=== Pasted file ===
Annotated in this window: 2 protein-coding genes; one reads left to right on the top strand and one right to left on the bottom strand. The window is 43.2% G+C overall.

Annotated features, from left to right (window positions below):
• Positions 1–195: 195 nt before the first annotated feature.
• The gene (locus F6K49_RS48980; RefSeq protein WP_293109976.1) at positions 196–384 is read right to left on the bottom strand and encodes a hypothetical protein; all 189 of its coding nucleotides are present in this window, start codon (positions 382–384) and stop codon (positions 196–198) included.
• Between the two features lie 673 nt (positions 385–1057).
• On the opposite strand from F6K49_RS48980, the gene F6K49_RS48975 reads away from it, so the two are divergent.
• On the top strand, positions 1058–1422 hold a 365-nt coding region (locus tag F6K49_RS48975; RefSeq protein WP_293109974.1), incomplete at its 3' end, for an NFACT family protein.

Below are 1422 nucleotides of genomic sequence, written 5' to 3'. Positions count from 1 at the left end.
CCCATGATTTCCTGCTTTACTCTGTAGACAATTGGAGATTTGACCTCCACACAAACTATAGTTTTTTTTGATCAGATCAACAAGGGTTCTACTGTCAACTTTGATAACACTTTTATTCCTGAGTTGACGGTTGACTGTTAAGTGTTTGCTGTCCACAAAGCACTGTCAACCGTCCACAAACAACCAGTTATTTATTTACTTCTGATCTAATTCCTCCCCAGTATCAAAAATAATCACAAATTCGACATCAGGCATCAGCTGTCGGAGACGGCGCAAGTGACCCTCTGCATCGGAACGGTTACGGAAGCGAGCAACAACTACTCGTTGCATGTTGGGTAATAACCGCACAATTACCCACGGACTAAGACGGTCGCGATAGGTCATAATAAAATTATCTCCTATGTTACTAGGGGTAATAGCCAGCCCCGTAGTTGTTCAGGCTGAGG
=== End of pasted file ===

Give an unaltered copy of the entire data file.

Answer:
Annotated in this window: 2 protein-coding genes; one reads left to right on the top strand and one right to left on the bottom strand. The window is 43.2% G+C overall.

Annotated features, from left to right (window positions below):
• Positions 1–195: 195 nt before the first annotated feature.
• The gene (locus F6K49_RS48980; RefSeq protein WP_293109976.1) at positions 196–384 is read right to left on the bottom strand and encodes a hypothetical protein; all 189 of its coding nucleotides are present in this window, start codon (positions 382–384) and stop codon (positions 196–198) included.
• Between the two features lie 673 nt (positions 385–1057).
• On the opposite strand from F6K49_RS48980, the gene F6K49_RS48975 reads away from it, so the two are divergent.
• On the top strand, positions 1058–1422 hold a 365-nt coding region (locus tag F6K49_RS48975; RefSeq protein WP_293109974.1), incomplete at its 3' end, for an NFACT family protein.

Below are 1422 nucleotides of genomic sequence, written 5' to 3'. Positions count from 1 at the left end.
CCCATGATTTCCTGCTTTACTCTGTAGACAATTGGAGATTTGACCTCCACACAAACTATAGTTTTTTTTGATCAGATCAACAAGGGTTCTACTGTCAACTTTGATAACACTTTTATTCCTGAGTTGACGGTTGACTGTTAAGTGTTTGCTGTCCACAAAGCACTGTCAACCGTCCACAAACAACCAGTTATTTATTTACTTCTGATCTAATTCCTCCCCAGTATCAAAAATAATCACAAATTCGACATCAGGCATCAGCTGTCGGAGACGGCGCAAGTGACCCTCTGCATCGGAACGGTTACGGAAGCGAGCAACAACTACTCGTTGCATGTTGGGTAATAACCGCACAATTACCCACGGACTAAGACGGTCGCGATAGGTCATAATAAAATTATCTCCTATGTTACTAGGGGTAATAGCCAGCCCCGTAGTTGTTCAGGCTGAGG